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Food and drink round-up - 21 Feb 2011

Hub Alehouse takes over Casartelli; International Scouse Night, potato caked and more

Published on March 16th 2011.

Food and drink round-up - 21 Feb 2011

Treat of the week
THE Casartelli building, holy of architectural holies in the city centre, has been in the news a lot over the past decade, and not always in a good way. The original was left to rot to such a degree that it had to be demolished (or so we were told), rightly causing much anger.

Cynics stood by while a good reproduction arose on the site – at the corner of Hanover and Duke Street, but nobody really got the chance to go in and see the result.

Now it is open to all. Those people behind Bistro Jacques, Pierre and Franc have got hold of it, opening the Hub Alehouse and Grill last week.

While the name didn't give much to be excited about, our recce there last week did. The huge ground floor has been transformed into a warm and stylish restaurant – or gastropub as they would have it – reminding us of a lost night in Soho or Shoreditch, but without the second mortgage to eat there.

In the wrong tenancy this could have all been so different, but, dare we say it, the Casartelli is in safe hands at the moment.

Convivial Liverpudlian co-owner Mark Friend (above in the tie) and whoever else have done such a job on the place that we were reluctant to leave. It was the soft launch, the place was packed to the rafters with Friend's friends and family, yet the service ran without a hitch. The authentic pub-grub was cooked, hand on heart as ever, to perfection, especially the grills. Although on opening night, we all know that's not how it's meant to be.

We will be back to review and score it properly some time soon.

“All four sites employ more than 110 local people,” Mark told us. And on that score alone they deserve some support.

File under “Early indications are good”.

Scouse proud
SEVERAL people have tried to organise a scouse day down the years, but never before has an international event been mooted – and never from as far away as Australia.

Graham Hughes, 31, is a scouser abroad - attempting to be the first person to travel to every country in the globe, by land. He already holds the Guinness world record for 133 countries in 2010, and plans another 51 this year. He is currently in Queensland, gagging for a bowl of scouse.

Graham's adventures, which he is undertaking for the charity Water Aid, already appear on National Geographic/Lonely Planet TV.

In his voyages, the former Bluecoat boy has acquired more Facebook friends than Mahatma Ghandi or Margi Clarke.

So when he created an event “International Scouse Night; Where: Around at your house,” this Monday (Feb 28) more than 700 of his pals in the Americas, the middle east and south east Asia were quick to say “I'm attending”.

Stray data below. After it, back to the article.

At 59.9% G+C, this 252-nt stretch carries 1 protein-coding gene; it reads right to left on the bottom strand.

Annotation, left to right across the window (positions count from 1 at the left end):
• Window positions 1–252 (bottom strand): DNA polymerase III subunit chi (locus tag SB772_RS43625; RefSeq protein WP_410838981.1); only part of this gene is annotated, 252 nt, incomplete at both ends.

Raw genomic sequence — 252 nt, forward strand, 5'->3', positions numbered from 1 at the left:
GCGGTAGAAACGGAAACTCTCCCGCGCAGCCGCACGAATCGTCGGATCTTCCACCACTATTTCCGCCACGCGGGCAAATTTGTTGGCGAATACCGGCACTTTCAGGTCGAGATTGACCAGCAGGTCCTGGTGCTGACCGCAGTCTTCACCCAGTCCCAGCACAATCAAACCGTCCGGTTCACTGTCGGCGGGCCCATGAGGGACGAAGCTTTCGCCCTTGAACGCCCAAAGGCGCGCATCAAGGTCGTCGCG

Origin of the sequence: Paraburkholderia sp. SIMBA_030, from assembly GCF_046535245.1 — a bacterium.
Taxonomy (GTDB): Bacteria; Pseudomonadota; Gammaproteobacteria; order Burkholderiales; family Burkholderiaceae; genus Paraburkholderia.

Quite if they know what they are attending is anyone's guess: But we are talking about the stew, AND the identity here. “Everywhere I go in the world, in African villages, in big cities, they know about Liverpool, the Beatles, or the footy,” says Graham.

“Like the Irish, there are people with Liverpool roots all across the globe. Let's make this like St Partick's Day, but celebrating Liverpool everywhere, with a warm bowl of hearty scouse.”

You may have your own set of scouse-making values but, for the record, Graham uses beef, and his Australian girlfriend puts red wine in it.

Sacchhhre bleu!, as your auntie in Huyton might say.

Scouse birdFebruary 22nd 2011.

I am sorry, Graham, but red wine has no place in scouse. Nor does Worcestershire sauce and nor does beef.

Proper scouse is made with lamb or mutton as anyone in Liverpool will tell you.

Wine belongs in a glass, or in some French dishes.

London RoadFebruary 22nd 2011.

Good luck to them. Went at the weekend and a good time was had by all.

Surprise as we were dreading being greeted by a load of stuffed animals and no ale at the bar.

Champagne socialistFebruary 23rd 2011.

Upon your recommendation and with twenty English pounds in my wallet, I visited this new eaterie last night. Imagine my delight to discover that it caters equally well for vegetarians and I enjoyed a delicious Moroccan stew thing and several different beers. Lovely.

knob rotFebruary 28th 2011.

Yes this is the new millennium put what you like in, people always did, they just couldn't afford red wine in the olden days.

I wouldn't presume to tell anyone how to make scouse, I think it's one of those things like when you first start shaving you asked fellers in work how long a razor blade lasts-- and nobody would give a straight answer.

There has long been a theory that scouse was derived from Scandinavian labscause, about a year ago I was in a Norwegian bar in Surin N.E. Thailand and the special of the day was labscause so I took a chance. Despite being the special it took 45 minutes, but when it came it was excellent and very scouse-ish. The only drawback was the fairly ****ed-up bar owner (Scandi's always seem to be in that state in that part of the world) who kept coming over trying to be jovial and friendly but was just an irritating git. No doubt he meant well.

Anyway just thought I would mention it.

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